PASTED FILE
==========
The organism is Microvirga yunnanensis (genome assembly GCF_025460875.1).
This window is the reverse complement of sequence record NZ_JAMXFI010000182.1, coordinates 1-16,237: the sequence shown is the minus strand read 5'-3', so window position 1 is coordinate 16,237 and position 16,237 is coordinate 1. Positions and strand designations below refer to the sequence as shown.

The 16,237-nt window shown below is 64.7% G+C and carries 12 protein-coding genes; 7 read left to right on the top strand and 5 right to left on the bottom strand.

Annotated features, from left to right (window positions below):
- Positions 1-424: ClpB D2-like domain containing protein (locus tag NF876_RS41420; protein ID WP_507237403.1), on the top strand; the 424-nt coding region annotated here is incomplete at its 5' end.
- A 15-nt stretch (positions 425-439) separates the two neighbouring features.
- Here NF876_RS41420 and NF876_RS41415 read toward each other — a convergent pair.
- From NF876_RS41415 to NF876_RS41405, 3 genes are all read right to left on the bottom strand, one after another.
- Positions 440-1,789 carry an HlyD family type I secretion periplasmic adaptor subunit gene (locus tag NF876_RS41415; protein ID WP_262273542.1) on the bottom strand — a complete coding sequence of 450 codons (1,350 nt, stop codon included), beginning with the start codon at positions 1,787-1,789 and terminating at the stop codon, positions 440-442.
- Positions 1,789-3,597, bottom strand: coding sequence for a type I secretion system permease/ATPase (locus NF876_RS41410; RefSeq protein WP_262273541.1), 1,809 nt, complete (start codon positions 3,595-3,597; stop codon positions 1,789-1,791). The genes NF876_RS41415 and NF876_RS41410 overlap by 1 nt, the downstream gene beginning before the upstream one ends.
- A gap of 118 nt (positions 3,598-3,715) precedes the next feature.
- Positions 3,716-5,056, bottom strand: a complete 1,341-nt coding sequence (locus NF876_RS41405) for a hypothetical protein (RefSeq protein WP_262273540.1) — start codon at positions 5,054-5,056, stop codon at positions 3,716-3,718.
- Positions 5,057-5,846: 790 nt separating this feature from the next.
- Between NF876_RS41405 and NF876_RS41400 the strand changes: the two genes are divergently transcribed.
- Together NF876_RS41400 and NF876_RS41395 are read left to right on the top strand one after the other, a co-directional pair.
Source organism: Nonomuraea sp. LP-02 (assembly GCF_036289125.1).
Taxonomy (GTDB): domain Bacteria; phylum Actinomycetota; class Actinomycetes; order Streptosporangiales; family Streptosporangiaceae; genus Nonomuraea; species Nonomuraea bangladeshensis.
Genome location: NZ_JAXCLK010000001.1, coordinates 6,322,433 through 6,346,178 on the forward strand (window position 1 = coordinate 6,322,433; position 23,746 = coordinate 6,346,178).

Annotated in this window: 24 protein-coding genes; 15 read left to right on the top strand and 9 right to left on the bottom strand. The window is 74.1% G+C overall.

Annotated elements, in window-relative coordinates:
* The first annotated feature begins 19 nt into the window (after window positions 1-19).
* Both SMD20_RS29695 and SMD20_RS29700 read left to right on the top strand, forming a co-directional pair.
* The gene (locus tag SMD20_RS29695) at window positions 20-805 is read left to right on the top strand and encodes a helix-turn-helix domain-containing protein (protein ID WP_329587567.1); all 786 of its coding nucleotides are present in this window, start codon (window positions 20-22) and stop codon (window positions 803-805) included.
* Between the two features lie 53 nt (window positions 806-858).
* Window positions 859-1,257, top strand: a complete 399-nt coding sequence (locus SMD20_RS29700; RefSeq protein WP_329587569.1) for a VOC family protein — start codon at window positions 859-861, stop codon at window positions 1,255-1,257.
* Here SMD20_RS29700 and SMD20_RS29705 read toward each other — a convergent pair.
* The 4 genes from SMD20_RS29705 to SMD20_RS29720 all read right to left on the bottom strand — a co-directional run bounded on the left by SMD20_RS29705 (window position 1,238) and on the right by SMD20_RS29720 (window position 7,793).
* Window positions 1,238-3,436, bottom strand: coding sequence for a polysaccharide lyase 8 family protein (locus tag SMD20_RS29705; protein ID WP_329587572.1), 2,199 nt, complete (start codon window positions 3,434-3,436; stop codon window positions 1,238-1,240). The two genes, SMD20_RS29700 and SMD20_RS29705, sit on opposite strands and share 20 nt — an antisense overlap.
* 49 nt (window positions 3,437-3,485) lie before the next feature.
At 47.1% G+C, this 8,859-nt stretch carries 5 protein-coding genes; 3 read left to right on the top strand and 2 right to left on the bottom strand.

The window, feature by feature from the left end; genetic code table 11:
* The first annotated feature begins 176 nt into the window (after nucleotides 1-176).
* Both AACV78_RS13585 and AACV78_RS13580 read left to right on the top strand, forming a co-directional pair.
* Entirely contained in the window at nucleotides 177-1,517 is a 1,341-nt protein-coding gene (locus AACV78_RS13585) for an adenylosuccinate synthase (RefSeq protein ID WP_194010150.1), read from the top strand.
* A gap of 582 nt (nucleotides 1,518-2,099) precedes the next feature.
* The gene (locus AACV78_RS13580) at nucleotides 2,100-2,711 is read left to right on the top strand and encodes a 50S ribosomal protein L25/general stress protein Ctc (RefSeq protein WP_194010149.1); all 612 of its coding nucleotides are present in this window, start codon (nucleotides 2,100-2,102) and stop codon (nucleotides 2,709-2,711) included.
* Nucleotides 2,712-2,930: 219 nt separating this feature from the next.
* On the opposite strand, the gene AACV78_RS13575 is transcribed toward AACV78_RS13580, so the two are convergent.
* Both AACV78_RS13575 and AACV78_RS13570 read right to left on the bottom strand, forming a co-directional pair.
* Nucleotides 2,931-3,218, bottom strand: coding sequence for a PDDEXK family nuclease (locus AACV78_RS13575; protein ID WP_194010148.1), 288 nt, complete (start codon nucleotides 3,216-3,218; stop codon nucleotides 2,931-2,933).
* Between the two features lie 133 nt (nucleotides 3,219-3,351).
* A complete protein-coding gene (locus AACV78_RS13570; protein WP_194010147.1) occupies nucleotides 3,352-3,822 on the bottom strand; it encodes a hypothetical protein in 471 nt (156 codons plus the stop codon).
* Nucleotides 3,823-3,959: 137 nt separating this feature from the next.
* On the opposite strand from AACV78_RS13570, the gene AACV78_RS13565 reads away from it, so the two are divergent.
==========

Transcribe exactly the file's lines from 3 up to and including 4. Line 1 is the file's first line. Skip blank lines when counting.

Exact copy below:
The 16,237-nt window shown below is 64.7% G+C and carries 12 protein-coding genes; 7 read left to right on the top strand and 5 right to left on the bottom strand.

Annotated features, from left to right (window positions below):